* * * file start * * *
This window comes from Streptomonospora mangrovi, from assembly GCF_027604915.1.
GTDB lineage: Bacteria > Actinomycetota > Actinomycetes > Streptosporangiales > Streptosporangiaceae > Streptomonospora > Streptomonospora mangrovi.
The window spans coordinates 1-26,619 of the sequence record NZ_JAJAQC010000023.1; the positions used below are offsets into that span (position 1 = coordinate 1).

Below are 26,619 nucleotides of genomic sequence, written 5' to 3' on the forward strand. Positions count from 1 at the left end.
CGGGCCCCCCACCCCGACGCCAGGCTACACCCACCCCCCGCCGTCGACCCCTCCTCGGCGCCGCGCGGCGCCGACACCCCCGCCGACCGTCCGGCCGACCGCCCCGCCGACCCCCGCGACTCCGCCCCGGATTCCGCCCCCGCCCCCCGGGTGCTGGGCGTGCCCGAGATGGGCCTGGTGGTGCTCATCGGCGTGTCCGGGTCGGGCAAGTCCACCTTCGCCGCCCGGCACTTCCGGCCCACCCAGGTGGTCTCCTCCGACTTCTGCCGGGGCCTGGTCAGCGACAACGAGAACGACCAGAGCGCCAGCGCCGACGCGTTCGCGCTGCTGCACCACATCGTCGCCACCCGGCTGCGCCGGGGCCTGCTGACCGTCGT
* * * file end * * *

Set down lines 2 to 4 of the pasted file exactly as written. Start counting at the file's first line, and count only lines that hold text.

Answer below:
GTDB lineage: Bacteria > Actinomycetota > Actinomycetes > Streptosporangiales > Streptosporangiaceae > Streptomonospora > Streptomonospora mangrovi.
The window spans coordinates 1-26,619 of the sequence record NZ_JAJAQC010000023.1; the positions used below are offsets into that span (position 1 = coordinate 1).

Below are 26,619 nucleotides of genomic sequence, written 5' to 3' on the forward strand. Positions count from 1 at the left end.